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An Attorney Helping Clients Clean Up Old Criminal Records

In Florida, a criminal record of any kind can be damaging to your future. Even if the charges were later dropped or the case was dismissed, an arrest or charges on your record could make it harder for you to get hired for a job, find rental housing, take out a loan or access federal student aid for college. Therefore, it is important to take any steps available that could help clean up your record.

Depending on the facts of the previous criminal matter at issue, you may be eligible to have a record sealed or expunged. When you contact Jonathan B. Blecher, P.A., in Miami, I can help you understand your legal options and guide you through the complex processes of petitioning for expungement or sealing.

Understanding The Difference Between Record Expungement And Record Sealing

Both of these processes have the same purpose and achieve similar results. The purpose is to hide a criminal record from public view including background checks. They achieve this in slightly different ways.

Sealing a record preserves the record itself but makes it inaccessible except to the courts and members of law enforcement. The record is considered confidential. Anyone (outside of courts and law enforcement) conducting a standard background check will not even be able to see that a record exists.

Expungement involves the physical destruction/deletion of a record, in whole or part. It will not show up in nearly any background check. However, a confidential copy of the record will continue to exist and will be accessible only to the Florida Department of Law Enforcement.

Whether you want to seal or expunge your record, you should know that this is a lengthy and complex process. Handling it on your own would be very difficult. The good news is that working with an experienced criminal defense lawyer can greatly simplify the process and increase your chances of a successful outcome.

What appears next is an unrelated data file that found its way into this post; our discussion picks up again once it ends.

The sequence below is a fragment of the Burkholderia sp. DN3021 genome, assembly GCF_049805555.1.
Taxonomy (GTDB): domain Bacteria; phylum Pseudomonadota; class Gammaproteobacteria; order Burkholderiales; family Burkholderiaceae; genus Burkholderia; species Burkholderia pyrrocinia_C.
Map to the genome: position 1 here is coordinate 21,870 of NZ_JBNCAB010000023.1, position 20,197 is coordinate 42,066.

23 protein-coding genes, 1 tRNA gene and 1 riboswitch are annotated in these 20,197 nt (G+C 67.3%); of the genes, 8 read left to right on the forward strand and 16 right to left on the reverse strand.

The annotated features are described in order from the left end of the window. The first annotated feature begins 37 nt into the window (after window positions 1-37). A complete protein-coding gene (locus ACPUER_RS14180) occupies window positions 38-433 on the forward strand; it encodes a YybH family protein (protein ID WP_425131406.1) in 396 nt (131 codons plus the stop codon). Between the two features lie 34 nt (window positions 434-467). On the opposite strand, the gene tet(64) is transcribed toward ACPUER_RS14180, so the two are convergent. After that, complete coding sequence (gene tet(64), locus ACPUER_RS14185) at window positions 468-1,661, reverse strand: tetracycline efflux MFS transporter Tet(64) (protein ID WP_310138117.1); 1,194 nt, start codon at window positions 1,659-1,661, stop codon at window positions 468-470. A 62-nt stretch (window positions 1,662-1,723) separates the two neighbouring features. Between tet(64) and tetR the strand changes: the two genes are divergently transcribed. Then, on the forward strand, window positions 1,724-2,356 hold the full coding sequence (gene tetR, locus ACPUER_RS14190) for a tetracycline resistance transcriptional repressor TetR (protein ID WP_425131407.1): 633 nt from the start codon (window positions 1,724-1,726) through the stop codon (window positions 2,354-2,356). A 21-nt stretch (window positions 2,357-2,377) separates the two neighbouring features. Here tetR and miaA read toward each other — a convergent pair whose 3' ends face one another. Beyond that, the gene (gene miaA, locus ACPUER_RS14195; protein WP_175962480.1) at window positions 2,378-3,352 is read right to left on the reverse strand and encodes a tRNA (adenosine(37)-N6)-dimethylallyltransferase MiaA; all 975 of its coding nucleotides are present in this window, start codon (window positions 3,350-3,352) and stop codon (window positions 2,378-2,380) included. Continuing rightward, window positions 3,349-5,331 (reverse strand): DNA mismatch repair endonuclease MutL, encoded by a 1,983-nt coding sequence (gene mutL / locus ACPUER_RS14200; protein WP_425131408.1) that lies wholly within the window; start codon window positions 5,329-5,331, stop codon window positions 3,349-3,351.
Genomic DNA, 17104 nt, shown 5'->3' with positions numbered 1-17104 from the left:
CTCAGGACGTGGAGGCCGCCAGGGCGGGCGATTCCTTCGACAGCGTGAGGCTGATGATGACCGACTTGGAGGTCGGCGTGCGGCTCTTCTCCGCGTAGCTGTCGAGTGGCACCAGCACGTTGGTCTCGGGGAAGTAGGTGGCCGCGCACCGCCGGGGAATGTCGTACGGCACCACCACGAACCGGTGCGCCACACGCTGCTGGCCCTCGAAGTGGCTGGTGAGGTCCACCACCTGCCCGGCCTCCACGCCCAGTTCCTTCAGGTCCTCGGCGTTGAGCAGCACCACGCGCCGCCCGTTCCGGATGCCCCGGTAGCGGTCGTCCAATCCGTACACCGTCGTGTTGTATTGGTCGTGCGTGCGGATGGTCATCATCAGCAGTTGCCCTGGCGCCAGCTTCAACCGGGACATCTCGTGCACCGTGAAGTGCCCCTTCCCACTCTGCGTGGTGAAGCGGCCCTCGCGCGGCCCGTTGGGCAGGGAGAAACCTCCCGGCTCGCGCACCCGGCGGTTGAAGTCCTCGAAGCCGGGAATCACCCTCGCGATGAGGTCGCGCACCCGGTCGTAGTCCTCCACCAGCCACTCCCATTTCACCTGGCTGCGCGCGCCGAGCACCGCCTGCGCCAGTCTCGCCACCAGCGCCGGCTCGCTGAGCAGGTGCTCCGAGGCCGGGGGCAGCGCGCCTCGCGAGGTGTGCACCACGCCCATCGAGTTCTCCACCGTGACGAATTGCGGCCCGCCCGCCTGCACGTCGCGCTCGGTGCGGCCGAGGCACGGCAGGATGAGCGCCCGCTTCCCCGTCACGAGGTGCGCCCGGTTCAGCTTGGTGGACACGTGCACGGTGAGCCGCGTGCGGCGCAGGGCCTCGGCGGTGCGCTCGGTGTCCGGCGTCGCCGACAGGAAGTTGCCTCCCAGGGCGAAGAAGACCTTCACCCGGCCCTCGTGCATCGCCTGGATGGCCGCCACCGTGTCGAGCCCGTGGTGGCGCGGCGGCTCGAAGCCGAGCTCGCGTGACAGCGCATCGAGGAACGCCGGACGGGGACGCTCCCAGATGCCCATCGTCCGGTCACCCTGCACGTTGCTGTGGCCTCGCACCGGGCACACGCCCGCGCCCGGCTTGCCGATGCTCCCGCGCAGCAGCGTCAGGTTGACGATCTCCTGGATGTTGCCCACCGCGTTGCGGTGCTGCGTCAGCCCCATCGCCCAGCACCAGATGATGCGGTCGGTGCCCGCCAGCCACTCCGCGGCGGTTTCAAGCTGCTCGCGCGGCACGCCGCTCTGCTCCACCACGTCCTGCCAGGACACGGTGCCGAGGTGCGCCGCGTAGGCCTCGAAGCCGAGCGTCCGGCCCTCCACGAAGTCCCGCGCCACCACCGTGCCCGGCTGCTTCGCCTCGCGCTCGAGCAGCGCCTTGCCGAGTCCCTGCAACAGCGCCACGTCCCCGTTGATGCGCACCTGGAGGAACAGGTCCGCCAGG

Not All Records Are Eligible For Sealing Or Expungement

These two processes cannot be used to eliminate or hide an entire criminal history. Instead, each petition pertains to records associated with a single run-in with the criminal justice system (arrest, charge, etc.). Moreover, not all records can be expunged or sealed. Eligibility depends on factors such as:

  • The nature of the alleged offense
  • How it was resolved (charges dropped/dismissed, acquittal, conviction, etc.)
  • Whether all conditions and requirements related to the matter have been met (court supervision, payment of fines, etc.)
  • Whether you have had a record sealed or expunged in the past

The full list of eligibility rules is too lengthy and nuanced to list on this page. Suffice it to say, however, that the easiest way to determine your eligibility is to speak with a knowledgeable criminal defense attorney.

Learn More About Your Options During A Free Consultation

I’ve been helping Florida clients protect their rights and their criminal records for more than 30 years. If you’d like to learn what I can do for you, contact Jonathan B. Blecher, P.A., to schedule a free initial consultation. You can reach out online or call 786-785-2035.